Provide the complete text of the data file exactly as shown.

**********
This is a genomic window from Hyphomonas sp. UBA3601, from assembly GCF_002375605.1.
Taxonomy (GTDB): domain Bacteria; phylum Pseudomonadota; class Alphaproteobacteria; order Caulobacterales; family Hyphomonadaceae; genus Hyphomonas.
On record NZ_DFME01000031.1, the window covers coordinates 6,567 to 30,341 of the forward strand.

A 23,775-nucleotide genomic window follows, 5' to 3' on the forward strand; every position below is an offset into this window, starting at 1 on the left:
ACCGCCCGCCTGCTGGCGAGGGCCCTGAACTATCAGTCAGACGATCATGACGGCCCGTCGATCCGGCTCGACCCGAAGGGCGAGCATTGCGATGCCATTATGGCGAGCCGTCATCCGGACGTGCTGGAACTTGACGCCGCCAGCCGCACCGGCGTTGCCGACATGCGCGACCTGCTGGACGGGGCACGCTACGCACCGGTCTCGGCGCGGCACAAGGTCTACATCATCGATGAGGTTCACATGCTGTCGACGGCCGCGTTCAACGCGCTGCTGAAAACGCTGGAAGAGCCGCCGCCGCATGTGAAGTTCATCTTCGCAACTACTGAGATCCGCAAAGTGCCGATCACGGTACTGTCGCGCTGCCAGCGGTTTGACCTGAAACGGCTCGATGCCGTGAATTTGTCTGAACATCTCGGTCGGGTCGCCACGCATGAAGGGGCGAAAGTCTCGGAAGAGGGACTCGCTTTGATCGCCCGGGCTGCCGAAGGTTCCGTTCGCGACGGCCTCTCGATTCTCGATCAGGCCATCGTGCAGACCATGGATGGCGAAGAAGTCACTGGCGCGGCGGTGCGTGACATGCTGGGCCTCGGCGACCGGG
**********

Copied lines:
This is a genomic window from Hyphomonas sp. UBA3601, from assembly GCF_002375605.1.
Taxonomy (GTDB): domain Bacteria; phylum Pseudomonadota; class Alphaproteobacteria; order Caulobacterales; family Hyphomonadaceae; genus Hyphomonas.
On record NZ_DFME01000031.1, the window covers coordinates 6,567 to 30,341 of the forward strand.

A 23,775-nucleotide genomic window follows, 5' to 3' on the forward strand; every position below is an offset into this window, starting at 1 on the left:
ACCGCCCGCCTGCTGGCGAGGGCCCTGAACTATCAGTCAGACGATCATGACGGCCCGTCGATCCGGCTCGACCCGAAGGGCGAGCATTGCGATGCCATTATGGCGAGCCGTCATCCGGACGTGCTGGAACTTGACGCCGCCAGCCGCACCGGCGTTGCCGACATGCGCGACCTGCTGGACGGGGCACGCTACGCACCGGTCTCGGCGCGGCACAAGGTCTACATCATCGATGAGGTTCACATGCTGTCGACGGCCGCGTTCAACGCGCTGCTGAAAACGCTGGAAGAGCCGCCGCCGCATGTGAAGTTCATCTTCGCAACTACTGAGATCCGCAAAGTGCCGATCACGGTACTGTCGCGCTGCCAGCGGTTTGACCTGAAACGGCTCGATGCCGTGAATTTGTCTGAACATCTCGGTCGGGTCGCCACGCATGAAGGGGCGAAAGTCTCGGAAGAGGGACTCGCTTTGATCGCCCGGGCTGCCGAAGGTTCCGTTCGCGACGGCCTCTCGATTCTCGATCAGGCCATCGTGCAGACCATGGATGGCGAAGAAGTCACTGGCGCGGCGGTGCGTGACATGCTGGGCCTCGGCGACCGGG